Landmark Aboriginal film screening at Glasgow Square

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It may not be the conventional block buster or action-packed movie that crowds flock to in theatres, but Neither Wolf Nor Dog promises to deliver the emotion and story of a movie you won’t forget.

The star of the film, David Bald Eagle, argued as possibly one of the most interesting men in the world before his passing in 2016, was everything and more director Steven Lewis Simpson could have hoped for the character.

The movie is an adaptation on the popular book of the same name by author Kent Nerburn. The largely fictional story that is based on experiences Nerburn had tells of an author, played by Christopher Sweeney, who is recounting his travels through Lakota country with an elder (Eagle) who wants to distill his thoughts and experiences into a book.

“It’s more hitting them in a way like a classic Hollywood film,” said Simpson.

The camera rigging for the car shots. (Submitted)

He had been approached by the author to turn the book into a film after Nerburn had seen another of Simpson’s films. For a number of years Simpson said that Nerburn had been told by different people in Hollywood that the novel would be a movie, but nothing would ever come of it.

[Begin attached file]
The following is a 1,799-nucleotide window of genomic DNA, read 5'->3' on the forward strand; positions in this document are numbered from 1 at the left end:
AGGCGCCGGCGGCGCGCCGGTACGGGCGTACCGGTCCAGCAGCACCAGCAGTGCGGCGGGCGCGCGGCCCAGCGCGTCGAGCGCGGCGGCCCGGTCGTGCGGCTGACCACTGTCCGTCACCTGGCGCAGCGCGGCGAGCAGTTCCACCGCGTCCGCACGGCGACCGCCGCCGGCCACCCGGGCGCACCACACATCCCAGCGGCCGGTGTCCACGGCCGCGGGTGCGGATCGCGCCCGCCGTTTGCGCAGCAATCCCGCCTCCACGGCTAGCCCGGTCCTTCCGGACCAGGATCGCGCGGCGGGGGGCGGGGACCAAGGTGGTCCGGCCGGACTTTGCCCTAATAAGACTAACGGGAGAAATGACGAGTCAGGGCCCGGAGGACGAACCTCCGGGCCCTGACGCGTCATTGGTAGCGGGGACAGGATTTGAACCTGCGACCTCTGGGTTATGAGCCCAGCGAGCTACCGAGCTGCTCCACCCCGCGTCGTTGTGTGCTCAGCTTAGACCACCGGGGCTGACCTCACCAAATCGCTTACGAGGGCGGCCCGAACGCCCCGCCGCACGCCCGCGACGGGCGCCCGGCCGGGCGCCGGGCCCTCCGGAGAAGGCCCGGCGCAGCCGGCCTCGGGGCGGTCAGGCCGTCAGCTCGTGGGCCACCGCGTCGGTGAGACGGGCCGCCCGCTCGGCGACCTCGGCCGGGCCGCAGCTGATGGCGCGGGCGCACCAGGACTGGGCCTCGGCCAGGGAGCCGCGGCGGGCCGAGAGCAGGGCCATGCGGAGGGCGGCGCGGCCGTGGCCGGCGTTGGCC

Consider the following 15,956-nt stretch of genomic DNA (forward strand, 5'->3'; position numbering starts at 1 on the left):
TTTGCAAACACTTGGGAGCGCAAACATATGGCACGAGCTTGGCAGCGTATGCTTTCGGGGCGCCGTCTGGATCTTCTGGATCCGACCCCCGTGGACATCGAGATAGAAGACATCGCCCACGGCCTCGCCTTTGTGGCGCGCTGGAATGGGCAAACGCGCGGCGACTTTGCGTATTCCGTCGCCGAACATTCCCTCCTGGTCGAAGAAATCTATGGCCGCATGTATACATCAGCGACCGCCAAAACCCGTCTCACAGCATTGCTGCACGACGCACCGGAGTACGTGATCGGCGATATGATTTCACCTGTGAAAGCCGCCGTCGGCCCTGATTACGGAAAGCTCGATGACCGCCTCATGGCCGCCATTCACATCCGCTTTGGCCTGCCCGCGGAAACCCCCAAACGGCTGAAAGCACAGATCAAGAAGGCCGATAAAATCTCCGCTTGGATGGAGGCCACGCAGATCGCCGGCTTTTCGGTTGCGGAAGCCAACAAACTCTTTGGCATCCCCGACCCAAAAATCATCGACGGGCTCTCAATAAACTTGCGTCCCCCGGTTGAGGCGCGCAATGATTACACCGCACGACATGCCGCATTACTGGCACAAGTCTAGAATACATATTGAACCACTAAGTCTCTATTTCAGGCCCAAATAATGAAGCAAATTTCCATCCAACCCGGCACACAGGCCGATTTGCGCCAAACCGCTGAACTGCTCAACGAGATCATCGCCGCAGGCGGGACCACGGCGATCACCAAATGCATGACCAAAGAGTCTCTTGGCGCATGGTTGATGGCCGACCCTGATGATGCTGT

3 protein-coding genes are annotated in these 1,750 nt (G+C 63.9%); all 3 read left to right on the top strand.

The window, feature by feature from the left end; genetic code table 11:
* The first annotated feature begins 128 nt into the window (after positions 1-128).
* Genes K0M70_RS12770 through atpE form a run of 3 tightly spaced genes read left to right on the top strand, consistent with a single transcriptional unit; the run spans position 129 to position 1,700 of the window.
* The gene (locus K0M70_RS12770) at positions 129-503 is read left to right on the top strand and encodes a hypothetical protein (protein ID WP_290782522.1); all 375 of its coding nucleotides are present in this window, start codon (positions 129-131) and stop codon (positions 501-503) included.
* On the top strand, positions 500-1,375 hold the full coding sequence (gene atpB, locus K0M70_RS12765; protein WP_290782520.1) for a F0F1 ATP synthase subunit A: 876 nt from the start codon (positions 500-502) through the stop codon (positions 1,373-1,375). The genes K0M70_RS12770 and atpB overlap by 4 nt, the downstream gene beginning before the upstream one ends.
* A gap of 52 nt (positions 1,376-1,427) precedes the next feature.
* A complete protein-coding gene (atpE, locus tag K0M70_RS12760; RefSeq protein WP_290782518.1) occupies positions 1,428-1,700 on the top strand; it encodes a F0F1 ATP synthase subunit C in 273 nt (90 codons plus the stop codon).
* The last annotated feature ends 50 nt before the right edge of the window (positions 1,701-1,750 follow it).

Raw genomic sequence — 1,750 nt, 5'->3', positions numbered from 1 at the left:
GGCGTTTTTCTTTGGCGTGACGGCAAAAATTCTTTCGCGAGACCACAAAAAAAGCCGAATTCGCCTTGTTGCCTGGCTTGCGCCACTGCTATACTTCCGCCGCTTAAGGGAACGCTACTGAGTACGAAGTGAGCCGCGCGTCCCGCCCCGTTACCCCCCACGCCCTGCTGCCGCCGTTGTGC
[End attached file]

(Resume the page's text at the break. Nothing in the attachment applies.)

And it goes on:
As he set out to find a cast, Simpson struggled to fill the elder role until he came across Eagle.

“He wasn’t just what I had in mind but he was beyond my wildest dreams,” he said. Simpson shared that if you marked all of the filming locations on a map, in the centre of all of those would basically be Eagle’s home.

“He had an even closer connection to the Wounded Knee Massacre than the character,” the director shared. It was for this reason that, for one of the most important and influential shots in the movie, it was shot at Wounded Knee. Simpson threw out the script and let Eagle improvise the entire scene, making it spill with emotion and sincerity.

Simpson added that when the shot was over, Eagle looked at his co star, Sweeney, and said that he had been holding all of that in for 95 years, which is how old he was when the film was shot.

“There’s a deeper impact with it,” Simpson said. The film is also Eagle’s last project as he passed away at the age of 97 in 2016.

The film has been in theatres for more than two years playing on silver screens next to multimillion dollar blockbusters and many other spaces. It will be screened at Glasgow Square on April 11, 7 p.m. with tickets $12 each.

“It’s a film that really takes people on a journey,” said Simpson.